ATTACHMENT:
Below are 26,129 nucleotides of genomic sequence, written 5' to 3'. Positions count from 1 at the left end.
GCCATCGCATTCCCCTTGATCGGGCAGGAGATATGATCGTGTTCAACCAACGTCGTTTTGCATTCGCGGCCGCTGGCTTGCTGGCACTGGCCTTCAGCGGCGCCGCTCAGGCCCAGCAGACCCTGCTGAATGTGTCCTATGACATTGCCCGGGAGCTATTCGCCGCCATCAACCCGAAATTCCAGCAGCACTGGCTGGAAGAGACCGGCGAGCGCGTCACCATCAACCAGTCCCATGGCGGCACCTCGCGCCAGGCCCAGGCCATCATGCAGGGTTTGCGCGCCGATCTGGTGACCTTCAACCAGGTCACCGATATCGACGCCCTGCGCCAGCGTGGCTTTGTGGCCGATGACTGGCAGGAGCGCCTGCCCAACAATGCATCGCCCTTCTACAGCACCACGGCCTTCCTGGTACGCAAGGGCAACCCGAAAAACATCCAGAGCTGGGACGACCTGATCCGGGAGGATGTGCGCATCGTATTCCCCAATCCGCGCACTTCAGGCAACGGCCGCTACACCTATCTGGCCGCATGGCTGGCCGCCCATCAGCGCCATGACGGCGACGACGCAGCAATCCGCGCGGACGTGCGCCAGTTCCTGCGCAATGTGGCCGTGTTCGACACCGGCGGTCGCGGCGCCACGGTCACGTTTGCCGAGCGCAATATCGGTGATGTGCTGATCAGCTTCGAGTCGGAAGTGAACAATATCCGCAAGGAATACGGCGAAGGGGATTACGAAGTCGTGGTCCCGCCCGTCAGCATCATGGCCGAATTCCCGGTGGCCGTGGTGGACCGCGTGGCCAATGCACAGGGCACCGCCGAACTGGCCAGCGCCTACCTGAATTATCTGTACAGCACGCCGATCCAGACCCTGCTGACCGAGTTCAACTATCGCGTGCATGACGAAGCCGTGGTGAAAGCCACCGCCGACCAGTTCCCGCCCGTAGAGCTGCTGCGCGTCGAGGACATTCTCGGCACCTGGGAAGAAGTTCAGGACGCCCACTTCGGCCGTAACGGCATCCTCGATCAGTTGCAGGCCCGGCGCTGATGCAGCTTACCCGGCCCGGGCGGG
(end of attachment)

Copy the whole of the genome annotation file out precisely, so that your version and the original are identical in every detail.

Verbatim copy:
Below are 26,129 nucleotides of genomic sequence, written 5' to 3'. Positions count from 1 at the left end.
GCCATCGCATTCCCCTTGATCGGGCAGGAGATATGATCGTGTTCAACCAACGTCGTTTTGCATTCGCGGCCGCTGGCTTGCTGGCACTGGCCTTCAGCGGCGCCGCTCAGGCCCAGCAGACCCTGCTGAATGTGTCCTATGACATTGCCCGGGAGCTATTCGCCGCCATCAACCCGAAATTCCAGCAGCACTGGCTGGAAGAGACCGGCGAGCGCGTCACCATCAACCAGTCCCATGGCGGCACCTCGCGCCAGGCCCAGGCCATCATGCAGGGTTTGCGCGCCGATCTGGTGACCTTCAACCAGGTCACCGATATCGACGCCCTGCGCCAGCGTGGCTTTGTGGCCGATGACTGGCAGGAGCGCCTGCCCAACAATGCATCGCCCTTCTACAGCACCACGGCCTTCCTGGTACGCAAGGGCAACCCGAAAAACATCCAGAGCTGGGACGACCTGATCCGGGAGGATGTGCGCATCGTATTCCCCAATCCGCGCACTTCAGGCAACGGCCGCTACACCTATCTGGCCGCATGGCTGGCCGCCCATCAGCGCCATGACGGCGACGACGCAGCAATCCGCGCGGACGTGCGCCAGTTCCTGCGCAATGTGGCCGTGTTCGACACCGGCGGTCGCGGCGCCACGGTCACGTTTGCCGAGCGCAATATCGGTGATGTGCTGATCAGCTTCGAGTCGGAAGTGAACAATATCCGCAAGGAATACGGCGAAGGGGATTACGAAGTCGTGGTCCCGCCCGTCAGCATCATGGCCGAATTCCCGGTGGCCGTGGTGGACCGCGTGGCCAATGCACAGGGCACCGCCGAACTGGCCAGCGCCTACCTGAATTATCTGTACAGCACGCCGATCCAGACCCTGCTGACCGAGTTCAACTATCGCGTGCATGACGAAGCCGTGGTGAAAGCCACCGCCGACCAGTTCCCGCCCGTAGAGCTGCTGCGCGTCGAGGACATTCTCGGCACCTGGGAAGAAGTTCAGGACGCCCACTTCGGCCGTAACGGCATCCTCGATCAGTTGCAGGCCCGGCGCTGATGCAGCTTACCCGGCCCGGGCGGG